CALUMET - A recent $100,000 donation has kicked off fundraising efforts to acquire the $335,000 needed to buy the Quincy Smelting Works property.
The Keweenaw National Historical Park Advisory Commission signed an agreement in October with the Franklin Township Board to purchase the site.
During his report to the advisory commission at its regular meeting Tuesday, KNHP Executive Director Scott See said although the $100,000 from an anonymous donor will require an equal match in further donations, it certainly goes a long way toward raising funds to buy the smelter site.
The Keweenaw National Historical Park Advisory Commission recently received a $100,000 donation toward the $335,000 purchase price of the Quincy Smelting Works site in Ripley, shown above. (Houghton Daily Mining Gazette photo by Kurt Hauglie)
"It's a tremendous boost," See said of the donation.
The donation has triggered a focused capital campaign to get funds for the purchase of the site, See said.
The same anonymous donor gave another $100,000 for non-operational needs for the 2014 fiscal year, bringing that person's total donations to the advisory commission to $500,000.
"We owe this donor a lot of thanks in supporting our operation," See said.
He said a $2,000 down payment was made for the site when the agreement was signed with Franklin Township. The agreement states the full amount must be paid by Sept. 30, 2015. Included in the agreement is the forgiveness of $14,000 in loans the advisory commission gave to the township.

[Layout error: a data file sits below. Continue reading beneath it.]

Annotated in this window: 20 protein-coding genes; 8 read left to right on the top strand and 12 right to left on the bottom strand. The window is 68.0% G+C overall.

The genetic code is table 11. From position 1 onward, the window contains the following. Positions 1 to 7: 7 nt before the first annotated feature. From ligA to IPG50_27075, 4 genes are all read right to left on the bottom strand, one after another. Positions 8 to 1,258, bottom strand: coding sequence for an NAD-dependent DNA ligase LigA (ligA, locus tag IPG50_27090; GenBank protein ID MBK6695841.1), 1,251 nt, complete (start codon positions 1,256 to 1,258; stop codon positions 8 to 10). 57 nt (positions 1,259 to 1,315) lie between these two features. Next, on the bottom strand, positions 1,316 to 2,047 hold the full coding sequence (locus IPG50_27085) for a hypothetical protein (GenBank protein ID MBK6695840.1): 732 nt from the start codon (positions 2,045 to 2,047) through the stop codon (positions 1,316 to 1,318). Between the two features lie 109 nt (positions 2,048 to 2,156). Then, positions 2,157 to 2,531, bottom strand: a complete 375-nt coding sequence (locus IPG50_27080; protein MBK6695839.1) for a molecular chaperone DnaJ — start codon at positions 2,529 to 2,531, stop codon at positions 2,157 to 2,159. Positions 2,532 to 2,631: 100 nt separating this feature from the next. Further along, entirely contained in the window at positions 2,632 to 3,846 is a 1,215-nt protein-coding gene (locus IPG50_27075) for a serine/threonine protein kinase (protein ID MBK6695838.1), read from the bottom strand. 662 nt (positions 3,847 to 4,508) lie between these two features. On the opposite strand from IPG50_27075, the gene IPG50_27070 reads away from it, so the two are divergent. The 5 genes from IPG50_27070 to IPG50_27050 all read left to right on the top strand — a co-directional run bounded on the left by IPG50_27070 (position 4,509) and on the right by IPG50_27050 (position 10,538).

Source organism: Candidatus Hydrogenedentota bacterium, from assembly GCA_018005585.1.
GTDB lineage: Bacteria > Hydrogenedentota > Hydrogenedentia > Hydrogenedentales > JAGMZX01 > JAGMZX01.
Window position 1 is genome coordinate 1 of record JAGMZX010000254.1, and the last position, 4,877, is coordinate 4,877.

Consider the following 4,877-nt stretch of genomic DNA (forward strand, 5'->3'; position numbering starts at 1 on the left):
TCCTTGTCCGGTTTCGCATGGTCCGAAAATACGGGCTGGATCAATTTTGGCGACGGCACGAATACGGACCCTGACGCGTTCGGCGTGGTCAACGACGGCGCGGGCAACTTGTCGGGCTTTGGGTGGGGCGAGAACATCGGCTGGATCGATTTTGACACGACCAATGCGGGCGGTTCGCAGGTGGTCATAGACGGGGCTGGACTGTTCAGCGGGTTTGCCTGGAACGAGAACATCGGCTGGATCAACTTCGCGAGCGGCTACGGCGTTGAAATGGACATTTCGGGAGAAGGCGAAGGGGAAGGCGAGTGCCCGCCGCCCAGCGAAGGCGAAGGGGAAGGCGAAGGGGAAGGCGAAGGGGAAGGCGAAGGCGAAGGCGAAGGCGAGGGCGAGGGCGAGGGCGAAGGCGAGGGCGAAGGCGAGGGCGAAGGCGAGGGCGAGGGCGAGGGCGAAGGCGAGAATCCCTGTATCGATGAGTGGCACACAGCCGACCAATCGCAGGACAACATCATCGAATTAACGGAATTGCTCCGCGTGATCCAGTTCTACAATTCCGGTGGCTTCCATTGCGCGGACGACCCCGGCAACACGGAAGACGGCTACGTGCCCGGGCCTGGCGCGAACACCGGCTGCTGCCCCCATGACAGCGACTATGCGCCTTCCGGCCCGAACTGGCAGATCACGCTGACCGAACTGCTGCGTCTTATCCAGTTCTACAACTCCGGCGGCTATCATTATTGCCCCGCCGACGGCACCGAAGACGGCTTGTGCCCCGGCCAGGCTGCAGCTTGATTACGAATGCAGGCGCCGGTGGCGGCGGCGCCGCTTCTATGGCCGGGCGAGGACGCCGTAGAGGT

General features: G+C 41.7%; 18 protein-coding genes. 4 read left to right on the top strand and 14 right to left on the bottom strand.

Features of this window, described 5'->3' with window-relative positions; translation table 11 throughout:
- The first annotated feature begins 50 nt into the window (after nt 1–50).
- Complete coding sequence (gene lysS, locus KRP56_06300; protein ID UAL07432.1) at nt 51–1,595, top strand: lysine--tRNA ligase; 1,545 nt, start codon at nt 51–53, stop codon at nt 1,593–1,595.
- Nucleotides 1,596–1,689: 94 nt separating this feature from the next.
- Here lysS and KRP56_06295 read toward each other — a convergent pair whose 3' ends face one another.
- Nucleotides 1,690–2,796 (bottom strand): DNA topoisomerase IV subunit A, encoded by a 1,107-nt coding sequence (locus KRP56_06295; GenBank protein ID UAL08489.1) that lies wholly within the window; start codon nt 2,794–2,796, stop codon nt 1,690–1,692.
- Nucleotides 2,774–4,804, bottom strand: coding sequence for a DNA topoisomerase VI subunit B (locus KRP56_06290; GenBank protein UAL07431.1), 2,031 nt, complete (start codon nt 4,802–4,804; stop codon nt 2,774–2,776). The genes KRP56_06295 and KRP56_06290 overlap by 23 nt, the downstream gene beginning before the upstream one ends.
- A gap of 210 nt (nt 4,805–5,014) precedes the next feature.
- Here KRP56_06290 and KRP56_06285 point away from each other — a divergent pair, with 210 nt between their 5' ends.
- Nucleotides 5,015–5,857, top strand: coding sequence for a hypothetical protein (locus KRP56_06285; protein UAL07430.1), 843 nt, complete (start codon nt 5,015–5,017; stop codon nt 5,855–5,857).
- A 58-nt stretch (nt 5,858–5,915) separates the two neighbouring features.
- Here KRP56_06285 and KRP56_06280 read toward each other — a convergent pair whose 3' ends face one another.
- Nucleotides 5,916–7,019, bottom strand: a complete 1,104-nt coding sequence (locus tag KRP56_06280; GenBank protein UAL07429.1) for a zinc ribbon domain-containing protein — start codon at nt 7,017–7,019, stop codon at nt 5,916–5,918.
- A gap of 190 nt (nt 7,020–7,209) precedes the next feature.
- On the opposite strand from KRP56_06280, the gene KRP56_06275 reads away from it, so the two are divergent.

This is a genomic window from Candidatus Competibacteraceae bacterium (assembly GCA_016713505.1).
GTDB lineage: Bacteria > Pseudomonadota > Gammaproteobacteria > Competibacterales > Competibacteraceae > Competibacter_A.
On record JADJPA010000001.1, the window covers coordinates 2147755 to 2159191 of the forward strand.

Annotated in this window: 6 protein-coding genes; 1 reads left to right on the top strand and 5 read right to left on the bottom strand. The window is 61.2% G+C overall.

See said the National Park Service has been considering moving the Isle Royale National Park headquarters from Houghton to the smelter site. If that is approved, though, the U.S. Environmental Protection Agency will first have to remove the site from the Torch Lake Superfund list, which could occur this fall.
Also in his report, See told commission members the National Park Service has accepted the commission's offer of funding for some NPS functions at the park, including a greater presence at the Calumet Visitor Center, support for the Project SISU youth program and expanded interpretive programs for the summer. In addition, the 19 heritage site partners have signed new five-year agreements, and two new sites have applied for inclusion.
The commission also approved 18 applications to the Heritage Grant Program, for a total of $100,000.